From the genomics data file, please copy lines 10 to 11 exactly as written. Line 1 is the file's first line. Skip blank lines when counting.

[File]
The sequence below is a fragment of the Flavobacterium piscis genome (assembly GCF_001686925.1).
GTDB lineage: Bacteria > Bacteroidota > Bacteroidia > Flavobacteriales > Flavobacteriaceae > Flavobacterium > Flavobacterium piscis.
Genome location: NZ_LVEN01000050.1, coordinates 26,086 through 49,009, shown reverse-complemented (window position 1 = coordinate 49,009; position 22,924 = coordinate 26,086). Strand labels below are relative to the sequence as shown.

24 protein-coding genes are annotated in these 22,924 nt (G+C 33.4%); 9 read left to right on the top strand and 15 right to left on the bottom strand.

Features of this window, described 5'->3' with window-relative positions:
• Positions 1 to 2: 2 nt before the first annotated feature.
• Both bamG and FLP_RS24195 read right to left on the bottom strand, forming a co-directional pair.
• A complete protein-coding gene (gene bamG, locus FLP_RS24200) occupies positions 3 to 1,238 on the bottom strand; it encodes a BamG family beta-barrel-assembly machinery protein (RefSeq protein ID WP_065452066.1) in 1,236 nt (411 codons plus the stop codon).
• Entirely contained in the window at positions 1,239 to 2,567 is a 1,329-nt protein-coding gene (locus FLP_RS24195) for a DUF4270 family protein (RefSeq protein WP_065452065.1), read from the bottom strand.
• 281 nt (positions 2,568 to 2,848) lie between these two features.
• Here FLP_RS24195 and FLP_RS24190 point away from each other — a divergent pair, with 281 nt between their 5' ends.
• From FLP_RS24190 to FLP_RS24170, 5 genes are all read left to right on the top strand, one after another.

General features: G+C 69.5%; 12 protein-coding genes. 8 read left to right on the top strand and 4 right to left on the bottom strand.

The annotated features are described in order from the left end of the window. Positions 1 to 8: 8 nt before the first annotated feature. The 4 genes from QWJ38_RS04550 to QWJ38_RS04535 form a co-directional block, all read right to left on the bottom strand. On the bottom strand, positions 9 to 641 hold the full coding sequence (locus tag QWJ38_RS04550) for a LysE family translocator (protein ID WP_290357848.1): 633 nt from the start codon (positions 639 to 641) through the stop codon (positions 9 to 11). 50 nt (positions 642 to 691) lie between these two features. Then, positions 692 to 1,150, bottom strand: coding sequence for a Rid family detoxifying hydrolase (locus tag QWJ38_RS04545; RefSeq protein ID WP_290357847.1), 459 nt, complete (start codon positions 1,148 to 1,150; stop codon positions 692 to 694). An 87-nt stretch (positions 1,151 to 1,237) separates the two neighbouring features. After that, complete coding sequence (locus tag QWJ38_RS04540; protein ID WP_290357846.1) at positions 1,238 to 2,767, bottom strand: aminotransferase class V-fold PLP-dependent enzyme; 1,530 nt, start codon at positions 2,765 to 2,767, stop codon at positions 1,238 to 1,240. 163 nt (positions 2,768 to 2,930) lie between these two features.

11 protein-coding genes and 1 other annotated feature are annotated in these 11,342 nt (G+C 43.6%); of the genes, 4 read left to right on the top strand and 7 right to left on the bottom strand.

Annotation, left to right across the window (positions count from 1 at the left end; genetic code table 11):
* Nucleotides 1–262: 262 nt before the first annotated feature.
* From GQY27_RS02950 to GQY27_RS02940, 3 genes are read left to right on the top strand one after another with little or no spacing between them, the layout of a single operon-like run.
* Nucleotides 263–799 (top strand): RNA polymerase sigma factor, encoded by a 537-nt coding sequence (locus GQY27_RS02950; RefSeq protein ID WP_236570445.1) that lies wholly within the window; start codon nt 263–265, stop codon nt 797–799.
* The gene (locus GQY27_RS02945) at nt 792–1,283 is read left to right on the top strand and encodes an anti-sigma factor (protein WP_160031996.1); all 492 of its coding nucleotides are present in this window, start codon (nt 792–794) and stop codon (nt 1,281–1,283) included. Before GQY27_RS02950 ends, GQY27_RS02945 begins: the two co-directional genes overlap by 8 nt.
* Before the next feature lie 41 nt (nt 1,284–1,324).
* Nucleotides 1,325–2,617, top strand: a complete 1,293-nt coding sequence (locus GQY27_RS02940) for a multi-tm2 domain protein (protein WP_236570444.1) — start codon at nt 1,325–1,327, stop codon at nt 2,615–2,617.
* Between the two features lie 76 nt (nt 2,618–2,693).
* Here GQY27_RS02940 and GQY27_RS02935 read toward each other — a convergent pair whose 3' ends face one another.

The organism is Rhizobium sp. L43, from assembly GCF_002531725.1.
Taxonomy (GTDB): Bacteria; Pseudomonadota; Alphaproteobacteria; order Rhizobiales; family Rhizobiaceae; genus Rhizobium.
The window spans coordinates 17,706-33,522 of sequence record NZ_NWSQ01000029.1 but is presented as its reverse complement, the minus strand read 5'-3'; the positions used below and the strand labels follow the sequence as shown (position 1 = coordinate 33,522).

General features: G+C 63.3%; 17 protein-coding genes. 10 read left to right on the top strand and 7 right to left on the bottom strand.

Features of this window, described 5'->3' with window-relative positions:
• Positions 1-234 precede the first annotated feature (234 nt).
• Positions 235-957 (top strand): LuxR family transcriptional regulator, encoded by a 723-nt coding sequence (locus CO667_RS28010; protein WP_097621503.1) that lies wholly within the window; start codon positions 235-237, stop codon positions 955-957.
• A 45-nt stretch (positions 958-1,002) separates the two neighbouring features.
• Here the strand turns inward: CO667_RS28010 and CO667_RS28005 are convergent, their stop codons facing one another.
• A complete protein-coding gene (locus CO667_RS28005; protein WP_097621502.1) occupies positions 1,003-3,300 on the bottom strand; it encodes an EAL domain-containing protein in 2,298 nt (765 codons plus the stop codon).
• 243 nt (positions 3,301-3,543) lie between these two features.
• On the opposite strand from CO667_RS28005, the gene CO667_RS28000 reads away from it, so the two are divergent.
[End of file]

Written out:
• 281 nt (positions 2,568 to 2,848) lie between these two features.
• Here FLP_RS24195 and FLP_RS24190 point away from each other — a divergent pair, with 281 nt between their 5' ends.